Tbilisi locals commented on the decision of Russian President Vladimir Putin not to impose sanctions against Georgia, following a deterioration in relations between the two countries. They were speaking in the country’s capital on Wednesday.
“It would be a big economic blow for Georgia. Look at what is happening with the dollar; it is almost at a rate of three lari. See what's going on in the... Еще markets. Food prices are rising. What else. Personally, I am for close relations with Russia, with the people, with the Russian people,” Zurab Kobaladze said.
Another man called Putin’s decision “a very humane act,” adding that “despite the fact that I am Georgian, I believe that the statements of the Rustavi 2 presenter are completely unacceptable.”
Nodar, a young Georgian man, completely disagreed, saying the “Russian Federation tried to punish Georgian citizens because today is our 21st day of our protest, of our peaceful and rightful protest against Russian occupation and collaboration of our government with Russian forces. So Vladimir Putin tried to punish Georgian people, but he failed, so he tried to play a good guy, a good cop.”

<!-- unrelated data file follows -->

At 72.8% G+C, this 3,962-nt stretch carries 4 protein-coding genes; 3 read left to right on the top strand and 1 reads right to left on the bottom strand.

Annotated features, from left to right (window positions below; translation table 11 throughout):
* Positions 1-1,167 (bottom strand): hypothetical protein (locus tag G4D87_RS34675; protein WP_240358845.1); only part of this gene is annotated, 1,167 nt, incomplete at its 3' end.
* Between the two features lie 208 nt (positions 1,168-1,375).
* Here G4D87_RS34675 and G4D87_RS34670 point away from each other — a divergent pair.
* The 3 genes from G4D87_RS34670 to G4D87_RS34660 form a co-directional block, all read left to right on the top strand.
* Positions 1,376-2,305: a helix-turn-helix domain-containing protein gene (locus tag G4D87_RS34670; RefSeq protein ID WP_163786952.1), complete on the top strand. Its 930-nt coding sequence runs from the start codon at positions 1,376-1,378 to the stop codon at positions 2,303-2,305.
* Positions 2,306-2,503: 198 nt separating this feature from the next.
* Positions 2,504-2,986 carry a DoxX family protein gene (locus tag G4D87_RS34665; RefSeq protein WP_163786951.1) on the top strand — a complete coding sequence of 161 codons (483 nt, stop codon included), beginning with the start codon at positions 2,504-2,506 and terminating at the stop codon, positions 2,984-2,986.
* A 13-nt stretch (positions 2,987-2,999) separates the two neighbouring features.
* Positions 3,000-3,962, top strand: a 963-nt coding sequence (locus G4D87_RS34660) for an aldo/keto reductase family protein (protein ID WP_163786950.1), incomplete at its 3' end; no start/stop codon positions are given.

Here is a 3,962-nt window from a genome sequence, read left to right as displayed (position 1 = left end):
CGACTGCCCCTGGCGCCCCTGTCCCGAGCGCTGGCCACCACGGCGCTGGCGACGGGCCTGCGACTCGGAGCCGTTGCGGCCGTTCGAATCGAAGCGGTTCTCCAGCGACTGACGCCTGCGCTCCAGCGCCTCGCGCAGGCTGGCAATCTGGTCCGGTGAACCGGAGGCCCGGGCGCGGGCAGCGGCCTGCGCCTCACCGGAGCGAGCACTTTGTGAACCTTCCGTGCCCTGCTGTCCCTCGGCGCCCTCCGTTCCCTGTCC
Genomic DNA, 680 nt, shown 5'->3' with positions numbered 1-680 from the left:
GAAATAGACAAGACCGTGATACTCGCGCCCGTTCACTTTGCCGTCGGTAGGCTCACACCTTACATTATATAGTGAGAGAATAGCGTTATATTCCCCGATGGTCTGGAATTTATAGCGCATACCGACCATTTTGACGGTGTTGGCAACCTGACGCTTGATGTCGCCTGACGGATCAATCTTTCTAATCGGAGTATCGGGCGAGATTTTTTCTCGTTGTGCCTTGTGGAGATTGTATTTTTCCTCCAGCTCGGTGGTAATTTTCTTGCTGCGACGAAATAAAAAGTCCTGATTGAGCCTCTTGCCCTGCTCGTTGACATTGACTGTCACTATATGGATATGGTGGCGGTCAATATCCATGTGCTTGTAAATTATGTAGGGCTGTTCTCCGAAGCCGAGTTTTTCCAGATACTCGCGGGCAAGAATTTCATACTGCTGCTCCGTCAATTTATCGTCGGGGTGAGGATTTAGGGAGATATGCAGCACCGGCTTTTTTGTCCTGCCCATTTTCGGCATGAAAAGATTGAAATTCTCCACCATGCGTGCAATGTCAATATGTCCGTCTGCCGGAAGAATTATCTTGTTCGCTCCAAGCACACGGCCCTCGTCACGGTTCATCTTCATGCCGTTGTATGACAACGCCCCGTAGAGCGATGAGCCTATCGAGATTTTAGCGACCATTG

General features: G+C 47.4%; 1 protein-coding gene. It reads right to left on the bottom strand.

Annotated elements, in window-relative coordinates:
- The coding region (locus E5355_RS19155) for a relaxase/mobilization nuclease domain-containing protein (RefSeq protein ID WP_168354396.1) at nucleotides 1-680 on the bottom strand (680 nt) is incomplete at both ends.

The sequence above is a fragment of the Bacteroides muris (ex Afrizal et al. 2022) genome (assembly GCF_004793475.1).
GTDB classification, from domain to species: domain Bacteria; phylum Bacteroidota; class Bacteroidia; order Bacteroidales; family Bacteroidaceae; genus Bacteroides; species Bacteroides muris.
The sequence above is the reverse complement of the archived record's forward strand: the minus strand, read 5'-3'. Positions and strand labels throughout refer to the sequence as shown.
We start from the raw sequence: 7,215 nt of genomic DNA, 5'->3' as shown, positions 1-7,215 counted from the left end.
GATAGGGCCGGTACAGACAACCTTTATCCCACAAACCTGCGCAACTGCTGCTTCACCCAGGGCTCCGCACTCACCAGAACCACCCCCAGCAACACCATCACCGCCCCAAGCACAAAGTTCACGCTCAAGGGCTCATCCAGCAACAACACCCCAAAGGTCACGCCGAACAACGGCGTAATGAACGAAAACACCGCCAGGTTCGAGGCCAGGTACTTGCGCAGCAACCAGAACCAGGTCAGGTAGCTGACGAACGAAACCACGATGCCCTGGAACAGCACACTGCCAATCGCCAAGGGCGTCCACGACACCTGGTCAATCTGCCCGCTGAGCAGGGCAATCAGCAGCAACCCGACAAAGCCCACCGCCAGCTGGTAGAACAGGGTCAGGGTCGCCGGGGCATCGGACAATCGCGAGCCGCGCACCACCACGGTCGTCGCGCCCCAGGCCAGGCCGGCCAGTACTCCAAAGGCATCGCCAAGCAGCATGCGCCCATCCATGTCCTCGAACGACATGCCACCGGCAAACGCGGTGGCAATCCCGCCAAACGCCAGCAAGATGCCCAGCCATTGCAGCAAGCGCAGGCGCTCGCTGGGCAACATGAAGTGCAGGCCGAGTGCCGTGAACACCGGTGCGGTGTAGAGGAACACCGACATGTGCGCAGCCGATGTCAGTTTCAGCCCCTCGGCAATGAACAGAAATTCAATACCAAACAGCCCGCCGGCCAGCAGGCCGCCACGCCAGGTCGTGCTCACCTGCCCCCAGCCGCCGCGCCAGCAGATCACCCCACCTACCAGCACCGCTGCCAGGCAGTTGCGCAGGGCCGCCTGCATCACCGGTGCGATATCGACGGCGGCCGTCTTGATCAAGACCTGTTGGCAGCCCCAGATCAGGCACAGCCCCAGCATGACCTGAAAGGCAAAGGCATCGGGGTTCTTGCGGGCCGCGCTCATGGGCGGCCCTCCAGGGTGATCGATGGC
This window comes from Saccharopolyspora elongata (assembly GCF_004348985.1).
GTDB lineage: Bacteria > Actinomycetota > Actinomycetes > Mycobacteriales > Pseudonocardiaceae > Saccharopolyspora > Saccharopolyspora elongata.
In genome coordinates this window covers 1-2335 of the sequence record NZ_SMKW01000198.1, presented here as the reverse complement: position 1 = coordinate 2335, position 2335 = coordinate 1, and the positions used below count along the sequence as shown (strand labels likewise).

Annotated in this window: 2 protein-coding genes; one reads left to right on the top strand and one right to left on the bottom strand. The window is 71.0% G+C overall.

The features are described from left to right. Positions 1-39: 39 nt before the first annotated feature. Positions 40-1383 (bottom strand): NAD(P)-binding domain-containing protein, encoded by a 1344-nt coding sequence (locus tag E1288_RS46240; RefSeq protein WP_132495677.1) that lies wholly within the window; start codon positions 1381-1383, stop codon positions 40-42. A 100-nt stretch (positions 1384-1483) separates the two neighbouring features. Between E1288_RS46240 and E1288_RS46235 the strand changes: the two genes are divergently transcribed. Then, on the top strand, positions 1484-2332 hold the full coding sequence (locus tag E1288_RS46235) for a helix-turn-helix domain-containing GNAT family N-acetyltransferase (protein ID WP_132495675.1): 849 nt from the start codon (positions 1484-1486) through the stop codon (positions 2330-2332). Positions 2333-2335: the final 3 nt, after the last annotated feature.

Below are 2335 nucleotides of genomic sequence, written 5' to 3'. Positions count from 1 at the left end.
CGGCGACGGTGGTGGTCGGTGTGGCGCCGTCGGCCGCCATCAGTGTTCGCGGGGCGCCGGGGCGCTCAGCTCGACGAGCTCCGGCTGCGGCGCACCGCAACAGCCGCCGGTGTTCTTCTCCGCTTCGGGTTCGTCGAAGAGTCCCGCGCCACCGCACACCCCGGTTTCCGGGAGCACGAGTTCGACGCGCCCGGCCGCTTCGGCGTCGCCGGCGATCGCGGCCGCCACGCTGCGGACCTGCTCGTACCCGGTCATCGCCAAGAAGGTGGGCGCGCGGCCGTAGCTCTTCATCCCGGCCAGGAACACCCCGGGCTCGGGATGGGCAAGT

On Tuesday, Russian President Vladimir Putin spoke out against imposing sanctions on Georgia following a marked deterioration in relations between the two countries. “As for sanctions on Georgia, I wouldn’t do that out of respect for the Georgian people,” Putin told journalists.
On Sunday, Georgian private broadcaster Rustavi 2's anchor Georgy Gabunia started his PS live show with a profanity-filled tirade against the Russian president.
The President of Georgia, Salome Zurabishvili, unequivocally condemned the language used in the TV broadcast.
«They run counter to all Georgian traditions, serve only to divide and heighten tensions in the country, with Russia and in the region,» she wrote on Twitter.
Georgian Prime Minister Mamuka Bakhtadze also slammed Rustavi 2 on Twitter for «provocation and an attempt to destabilise the country.»
On June 21, Putin signed a decree suspending flights to Georgia by Russian airlines starting from July 8, following anti-government protests in Tbilisi.
The tensions began after Russian MP Sergei Gavrilov addressed the audience from the seat of the Georgian parliamentary speaker during the Inter-Parliamentary Assembly on Orthodoxy on June 20.